There’s no tag giving down fill left. The bag weighs 3+ pounds and the fill is still very much puffy. Over 6″ thick when zipped. I’d say the bag would be easily good down to low double digits, possibly single.
The Levi’s Type III Big E Jacket similar style to what is known today as the Trucker Jacket, but with small differences like no side pockets and bright orange thread. The Type III is successor to the Type II and Type I. The jacket is Big E era which makes it pre -1971, Though the style continued on for the remainder of the 70s with the small e tag.
This particular jacket is has a total of seven patches commemorating the great Albuquerque International Balloon Fiesta from the 1980s. Back Patches are from 81, 82, 83, 84, 85, 86 with another undated patch on the right shoulder. The AIBF was started in 1972 and is the world’s largest balloon festival.
This is the first pair of knickers from Holubar I’ve coma across, though I have seen similar styles from Woolrich. These grey tweed knickers are constructed from an 85% wool, 15% nylon blend. White cotton pockets and waist band. The bottoms have velcro closure for cinching and are lined with nylon on the inside to reduce chaffing. Slack style hook closer with small gauge Talon zipper fly. 2″ high by 3″ wide belt loops. Slack style front pockets with button close back pockets. The seat is double pained for strength.
31″ from top of waist to bottom
12″ from top of waist to crotch seam
You are looking at a pair of Holubar Gaiters circa early 1970s or later as denoted by the logo with no climber. These gaiters are made of two layers of the 65/35 poly cotton blend, predecessor to the 60/40 nylon cotton blend popularized by Sierra Designs. The unique design of these gaiters has YKK zippers closing from top to bottom accompanied by five snaps for securing. Spring loaded cord locks with draw at the top with matching red and blue laces to secure under the arch of the boot. These laces are strung through two grommets on each side and can be tied off to fit different size boots. Leather reinforced lace hook for securing on the boot laces at the toe. Also featuring leather reinforced side panels where the lace grommets pass through.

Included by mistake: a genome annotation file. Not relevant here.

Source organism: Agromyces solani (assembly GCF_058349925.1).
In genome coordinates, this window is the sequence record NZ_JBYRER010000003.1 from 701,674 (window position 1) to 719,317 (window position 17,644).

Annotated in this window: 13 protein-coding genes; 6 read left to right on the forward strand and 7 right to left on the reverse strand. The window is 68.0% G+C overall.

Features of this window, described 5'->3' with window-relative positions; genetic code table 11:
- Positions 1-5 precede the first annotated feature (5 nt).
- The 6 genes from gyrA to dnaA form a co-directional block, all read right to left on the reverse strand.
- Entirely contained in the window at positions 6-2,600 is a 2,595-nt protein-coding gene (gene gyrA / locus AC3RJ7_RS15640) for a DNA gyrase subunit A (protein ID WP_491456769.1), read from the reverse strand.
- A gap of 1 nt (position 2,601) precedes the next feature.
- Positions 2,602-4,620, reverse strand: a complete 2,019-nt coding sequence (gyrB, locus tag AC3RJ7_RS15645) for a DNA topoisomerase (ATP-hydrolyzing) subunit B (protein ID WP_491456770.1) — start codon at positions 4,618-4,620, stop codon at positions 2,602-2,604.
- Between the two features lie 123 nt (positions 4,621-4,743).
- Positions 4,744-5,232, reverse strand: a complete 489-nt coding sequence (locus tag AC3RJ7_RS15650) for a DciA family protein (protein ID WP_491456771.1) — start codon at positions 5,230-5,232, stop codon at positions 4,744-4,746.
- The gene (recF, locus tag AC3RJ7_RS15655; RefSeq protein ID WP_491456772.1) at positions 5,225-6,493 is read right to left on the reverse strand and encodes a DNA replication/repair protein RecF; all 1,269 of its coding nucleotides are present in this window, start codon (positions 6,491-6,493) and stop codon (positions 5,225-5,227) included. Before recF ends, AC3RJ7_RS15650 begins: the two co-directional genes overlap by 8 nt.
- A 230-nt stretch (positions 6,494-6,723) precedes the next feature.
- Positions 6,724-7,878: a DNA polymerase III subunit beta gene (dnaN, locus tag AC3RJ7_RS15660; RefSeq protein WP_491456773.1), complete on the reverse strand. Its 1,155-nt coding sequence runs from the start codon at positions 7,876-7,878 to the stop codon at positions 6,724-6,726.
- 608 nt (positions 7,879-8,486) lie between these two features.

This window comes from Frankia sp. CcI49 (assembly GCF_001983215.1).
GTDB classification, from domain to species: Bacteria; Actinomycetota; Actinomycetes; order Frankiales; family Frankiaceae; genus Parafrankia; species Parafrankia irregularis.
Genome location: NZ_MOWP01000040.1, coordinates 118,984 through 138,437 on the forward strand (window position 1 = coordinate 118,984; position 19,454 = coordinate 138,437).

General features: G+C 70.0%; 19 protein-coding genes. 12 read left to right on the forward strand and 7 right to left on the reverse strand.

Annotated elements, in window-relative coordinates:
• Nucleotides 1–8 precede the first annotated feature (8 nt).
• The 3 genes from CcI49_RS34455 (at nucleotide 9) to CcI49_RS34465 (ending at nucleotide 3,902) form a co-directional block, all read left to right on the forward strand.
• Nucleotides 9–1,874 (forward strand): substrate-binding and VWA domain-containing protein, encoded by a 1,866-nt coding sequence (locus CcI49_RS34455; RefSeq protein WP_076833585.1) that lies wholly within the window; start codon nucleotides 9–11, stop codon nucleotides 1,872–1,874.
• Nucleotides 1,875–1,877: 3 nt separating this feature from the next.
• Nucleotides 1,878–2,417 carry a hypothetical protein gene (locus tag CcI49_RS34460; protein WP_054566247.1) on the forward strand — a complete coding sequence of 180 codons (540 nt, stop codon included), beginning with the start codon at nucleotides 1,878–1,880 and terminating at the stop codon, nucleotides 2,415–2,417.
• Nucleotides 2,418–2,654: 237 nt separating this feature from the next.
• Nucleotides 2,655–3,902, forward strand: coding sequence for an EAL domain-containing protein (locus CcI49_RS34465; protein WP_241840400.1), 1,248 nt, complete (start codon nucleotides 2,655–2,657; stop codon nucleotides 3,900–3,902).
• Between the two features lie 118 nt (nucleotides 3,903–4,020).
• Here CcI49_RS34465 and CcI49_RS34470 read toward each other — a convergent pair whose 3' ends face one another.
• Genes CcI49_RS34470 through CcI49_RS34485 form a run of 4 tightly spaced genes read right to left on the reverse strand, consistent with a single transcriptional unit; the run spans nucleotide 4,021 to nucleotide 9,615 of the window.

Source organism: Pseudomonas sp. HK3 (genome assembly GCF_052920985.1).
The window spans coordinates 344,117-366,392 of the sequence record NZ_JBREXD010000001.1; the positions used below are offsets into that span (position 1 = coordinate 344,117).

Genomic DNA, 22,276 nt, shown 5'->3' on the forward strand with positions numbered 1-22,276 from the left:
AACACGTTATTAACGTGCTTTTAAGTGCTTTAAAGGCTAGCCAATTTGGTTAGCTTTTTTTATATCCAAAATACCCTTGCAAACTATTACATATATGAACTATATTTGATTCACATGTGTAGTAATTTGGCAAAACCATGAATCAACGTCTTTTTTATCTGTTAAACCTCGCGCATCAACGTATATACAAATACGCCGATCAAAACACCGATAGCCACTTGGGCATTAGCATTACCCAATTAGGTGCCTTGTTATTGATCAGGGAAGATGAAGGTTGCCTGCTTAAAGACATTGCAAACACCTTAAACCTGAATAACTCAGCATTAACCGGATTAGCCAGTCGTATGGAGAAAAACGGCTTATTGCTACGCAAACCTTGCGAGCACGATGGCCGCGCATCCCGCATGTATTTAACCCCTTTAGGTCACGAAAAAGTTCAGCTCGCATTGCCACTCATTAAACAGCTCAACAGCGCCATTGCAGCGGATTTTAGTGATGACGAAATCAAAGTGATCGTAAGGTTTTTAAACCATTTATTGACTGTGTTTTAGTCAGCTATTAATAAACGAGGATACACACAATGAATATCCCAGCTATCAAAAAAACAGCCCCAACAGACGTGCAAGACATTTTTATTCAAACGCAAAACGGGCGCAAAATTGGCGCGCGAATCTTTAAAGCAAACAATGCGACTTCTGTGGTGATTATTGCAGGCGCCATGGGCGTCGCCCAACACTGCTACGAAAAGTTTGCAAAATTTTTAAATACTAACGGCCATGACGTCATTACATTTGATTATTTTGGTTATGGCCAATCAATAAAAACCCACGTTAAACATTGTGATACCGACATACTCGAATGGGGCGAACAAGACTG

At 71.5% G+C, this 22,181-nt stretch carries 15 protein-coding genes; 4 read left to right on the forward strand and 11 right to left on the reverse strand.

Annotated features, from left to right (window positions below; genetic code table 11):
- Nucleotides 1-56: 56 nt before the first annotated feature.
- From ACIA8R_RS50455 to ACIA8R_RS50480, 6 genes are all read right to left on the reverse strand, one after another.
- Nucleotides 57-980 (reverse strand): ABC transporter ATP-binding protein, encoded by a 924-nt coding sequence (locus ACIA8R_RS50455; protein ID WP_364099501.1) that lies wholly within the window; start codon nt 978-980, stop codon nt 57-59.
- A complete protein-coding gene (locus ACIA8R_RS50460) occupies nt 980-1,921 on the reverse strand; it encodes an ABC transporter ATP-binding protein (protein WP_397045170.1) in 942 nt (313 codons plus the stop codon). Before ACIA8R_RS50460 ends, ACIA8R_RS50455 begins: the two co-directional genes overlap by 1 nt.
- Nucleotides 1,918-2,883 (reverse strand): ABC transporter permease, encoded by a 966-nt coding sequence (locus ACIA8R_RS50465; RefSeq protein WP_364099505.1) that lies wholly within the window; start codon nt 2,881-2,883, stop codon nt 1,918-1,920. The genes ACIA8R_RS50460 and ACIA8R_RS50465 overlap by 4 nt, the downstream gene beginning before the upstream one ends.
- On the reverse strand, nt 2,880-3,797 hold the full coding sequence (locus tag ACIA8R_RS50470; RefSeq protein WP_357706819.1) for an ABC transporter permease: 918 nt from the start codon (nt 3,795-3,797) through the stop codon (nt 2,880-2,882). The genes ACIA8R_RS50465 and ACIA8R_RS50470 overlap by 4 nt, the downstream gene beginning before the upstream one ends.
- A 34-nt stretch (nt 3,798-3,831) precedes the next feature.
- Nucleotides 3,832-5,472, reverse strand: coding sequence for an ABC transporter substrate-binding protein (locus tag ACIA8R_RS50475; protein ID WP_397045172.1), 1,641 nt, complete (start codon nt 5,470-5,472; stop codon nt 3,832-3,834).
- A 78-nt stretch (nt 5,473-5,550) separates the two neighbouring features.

These gaiters measure about 17.5″ high from the side to the top. 19″ across at the top from zipper to zipper and 14″ across at elastic ankle
This here is a great old pair of engineer boots, unfortunately I don’t know who the maker is at this point. This boot is straight up and down an American classic. Construction suggest 1960s. Double and triple stitched uppers, brass hardware. Cord Armortred Nylon Neoprene soles. Composite heel.
8 1/2 C 23555
Let me know if you have any information on these boots.